The FAA makes finding out where you can fly really simple, though. The FAA-approved B4UFLY app is available on Android (opens in new tab) and iOS (opens in new tab), and it provides clear details on where you can fly. 

You can use your GPS coordinates to make sure it’s clear to fly, and it will allow you to check other areas in case you’re planning to travel to a different area to fly. It also provides details on any nearby things you should be aware of, such as hospitals or news stations that may have helicopters in the air. 

In general, you’ll be flying in Class G airspace, but you can request authorization to fly in other airspaces, which may be important if you live near an airport. These “LAANC” authorizations can be requested through a separate app called Aloft (opens in new tab).

In addition to the regularly controlled airspace, there can be temporary restrictions you need to be aware of. These can include special events, military training, and more. The B4UFLY app is still able to provide information on these to keep you alert. You also should not fly over landmarks, national parks, and critical infrastructure.

Potensic Elfin

(Image credit: Rich Owen)

 How to fly your drone

Once you’re registered and clear to fly, don’t just assume you can push your drone to the limits and use all of its features. There are some key rules for how you fly.

You’ve got clear skies, but you’ve still got to stay in your lane. You’re only allowed to fly your drone recreationally up to 400 feet above ground level, and you need to keep your drone away from manned aircraft, yielding right of way to them. 

Your drone also needs to steer clear of emergency response and law enforcement. Flying recklessly, which includes flying over people and cars or flying under the influence of drugs or alcohol, is not allowed. Even if you have a crazy, souped-up drone, you can’t fly above 100mph. That drone also can’t weigh more than 55 pounds fully loaded (though odds are very good your drone won’t).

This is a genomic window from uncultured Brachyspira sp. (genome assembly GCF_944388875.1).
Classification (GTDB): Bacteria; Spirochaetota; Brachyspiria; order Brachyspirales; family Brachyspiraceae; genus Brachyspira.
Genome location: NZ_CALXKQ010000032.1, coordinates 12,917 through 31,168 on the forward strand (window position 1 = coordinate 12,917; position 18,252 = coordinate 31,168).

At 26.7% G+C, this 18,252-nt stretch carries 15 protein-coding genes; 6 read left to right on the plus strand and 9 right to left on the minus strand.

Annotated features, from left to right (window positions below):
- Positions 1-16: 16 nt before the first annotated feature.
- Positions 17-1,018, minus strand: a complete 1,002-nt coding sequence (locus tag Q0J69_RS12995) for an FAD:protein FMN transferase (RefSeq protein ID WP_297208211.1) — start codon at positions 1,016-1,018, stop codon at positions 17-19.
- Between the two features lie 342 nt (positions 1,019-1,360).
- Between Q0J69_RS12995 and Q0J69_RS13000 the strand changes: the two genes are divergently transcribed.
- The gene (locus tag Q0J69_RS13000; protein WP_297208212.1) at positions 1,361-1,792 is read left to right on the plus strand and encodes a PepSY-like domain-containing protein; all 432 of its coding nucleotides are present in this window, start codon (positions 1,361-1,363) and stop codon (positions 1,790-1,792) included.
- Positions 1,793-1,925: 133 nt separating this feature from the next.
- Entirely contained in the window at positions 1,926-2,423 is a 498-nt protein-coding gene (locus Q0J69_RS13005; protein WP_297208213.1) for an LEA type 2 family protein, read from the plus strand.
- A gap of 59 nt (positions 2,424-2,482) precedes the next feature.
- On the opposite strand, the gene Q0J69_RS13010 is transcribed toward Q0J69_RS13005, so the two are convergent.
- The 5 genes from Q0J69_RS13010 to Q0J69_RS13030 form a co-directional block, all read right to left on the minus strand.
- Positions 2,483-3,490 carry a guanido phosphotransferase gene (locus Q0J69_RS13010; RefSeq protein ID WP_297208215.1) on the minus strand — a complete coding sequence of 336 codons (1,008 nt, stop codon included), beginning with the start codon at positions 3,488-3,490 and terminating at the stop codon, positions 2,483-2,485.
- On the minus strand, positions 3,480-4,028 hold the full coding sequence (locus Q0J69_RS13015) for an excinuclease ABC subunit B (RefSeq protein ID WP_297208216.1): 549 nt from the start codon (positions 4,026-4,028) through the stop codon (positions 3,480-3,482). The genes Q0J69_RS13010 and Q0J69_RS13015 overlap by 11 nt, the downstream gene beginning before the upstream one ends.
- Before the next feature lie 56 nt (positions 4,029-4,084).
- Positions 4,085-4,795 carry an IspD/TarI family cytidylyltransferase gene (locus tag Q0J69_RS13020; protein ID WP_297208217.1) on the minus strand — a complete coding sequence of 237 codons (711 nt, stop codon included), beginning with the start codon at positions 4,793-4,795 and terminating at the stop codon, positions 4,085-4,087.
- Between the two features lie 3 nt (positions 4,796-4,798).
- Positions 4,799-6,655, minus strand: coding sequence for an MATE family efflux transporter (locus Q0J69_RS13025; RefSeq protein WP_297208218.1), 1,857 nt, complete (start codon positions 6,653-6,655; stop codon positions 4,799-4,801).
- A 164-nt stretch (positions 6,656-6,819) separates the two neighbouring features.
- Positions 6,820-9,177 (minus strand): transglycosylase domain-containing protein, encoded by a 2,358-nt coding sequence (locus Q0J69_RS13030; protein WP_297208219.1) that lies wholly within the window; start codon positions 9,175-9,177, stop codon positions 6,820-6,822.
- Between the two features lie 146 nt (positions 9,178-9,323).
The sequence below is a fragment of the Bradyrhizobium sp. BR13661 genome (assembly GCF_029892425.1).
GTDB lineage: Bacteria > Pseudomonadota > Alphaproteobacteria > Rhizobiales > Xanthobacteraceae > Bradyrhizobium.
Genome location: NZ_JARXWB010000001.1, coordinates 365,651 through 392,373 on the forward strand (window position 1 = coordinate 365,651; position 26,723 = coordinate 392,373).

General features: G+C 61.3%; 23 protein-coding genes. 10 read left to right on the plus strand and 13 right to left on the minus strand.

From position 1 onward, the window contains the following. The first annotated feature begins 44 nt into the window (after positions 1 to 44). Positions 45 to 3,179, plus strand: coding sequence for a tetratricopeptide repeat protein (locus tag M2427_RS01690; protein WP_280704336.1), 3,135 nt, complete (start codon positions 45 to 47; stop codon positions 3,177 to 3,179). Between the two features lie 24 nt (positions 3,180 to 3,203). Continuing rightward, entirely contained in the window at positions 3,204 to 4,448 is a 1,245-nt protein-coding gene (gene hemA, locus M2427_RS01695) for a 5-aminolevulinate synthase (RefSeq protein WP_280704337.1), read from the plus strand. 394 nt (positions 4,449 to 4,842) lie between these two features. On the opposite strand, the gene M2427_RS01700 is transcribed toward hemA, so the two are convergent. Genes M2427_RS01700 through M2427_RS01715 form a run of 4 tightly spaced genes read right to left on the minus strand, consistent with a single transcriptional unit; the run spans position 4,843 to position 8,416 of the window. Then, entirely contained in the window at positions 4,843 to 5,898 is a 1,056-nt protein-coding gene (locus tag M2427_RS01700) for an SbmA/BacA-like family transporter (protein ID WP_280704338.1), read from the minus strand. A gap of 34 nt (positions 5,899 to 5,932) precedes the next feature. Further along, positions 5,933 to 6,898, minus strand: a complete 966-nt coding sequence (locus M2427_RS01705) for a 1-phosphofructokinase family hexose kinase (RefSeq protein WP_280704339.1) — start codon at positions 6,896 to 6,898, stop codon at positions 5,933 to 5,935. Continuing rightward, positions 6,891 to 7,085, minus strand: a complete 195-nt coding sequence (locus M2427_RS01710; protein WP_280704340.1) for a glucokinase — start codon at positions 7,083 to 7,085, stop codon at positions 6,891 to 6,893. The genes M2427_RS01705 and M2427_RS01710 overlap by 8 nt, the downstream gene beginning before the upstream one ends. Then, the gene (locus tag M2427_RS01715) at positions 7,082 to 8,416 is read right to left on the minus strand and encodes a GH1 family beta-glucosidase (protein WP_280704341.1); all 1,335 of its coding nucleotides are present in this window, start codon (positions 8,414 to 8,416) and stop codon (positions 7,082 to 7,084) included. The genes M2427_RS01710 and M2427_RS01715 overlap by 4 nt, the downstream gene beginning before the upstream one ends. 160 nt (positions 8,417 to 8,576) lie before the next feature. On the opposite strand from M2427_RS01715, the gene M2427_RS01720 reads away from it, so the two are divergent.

Another part of safe flying is that you must maintain a visual line of sight while you fly. This means that if you want to pilot your drone using an FPV headset or display, you’ll need to have someone next to you acting as a visual observer of the drone and communicating with you to maintain situational awareness. Additionally, you are not allowed to operate your drone from a moving vehicle. 

In the future, the FAA will also require pilots to join and follow the safety guidelines of an FAA-recognized Community Based Organization (CBO). As of now though, the FAA has yet to actually recognize CBOs. 

Additional state regulations

In addition to the FAA’s rules and regulations, individual states and regions can have their own rules regarding drones, such as New York City’s law against flying drones in the city or California’s law against the use of drones to enter an individual’s airspace to capture or record their activity. 

You can find out more about those through UAV Coach, which provides a lot of information on drone flight for recreational and commercial pilots as well as TRUST testing. Many of the rules apply to recreational and commercial flights alike, but commercial pilots can request waivers.

Mark Knapp has covered tech for most of the past decade, keeping readers up to speed on the latest developments and going hands-on with everything from phones and computers to e-bikes and drones to separate the marketing from the reality. Catch him on Twitter at @Techn0Mark (opens in new tab) or on T3, PCMag, IGN, TechRadar, Business Insider, and Reviewed.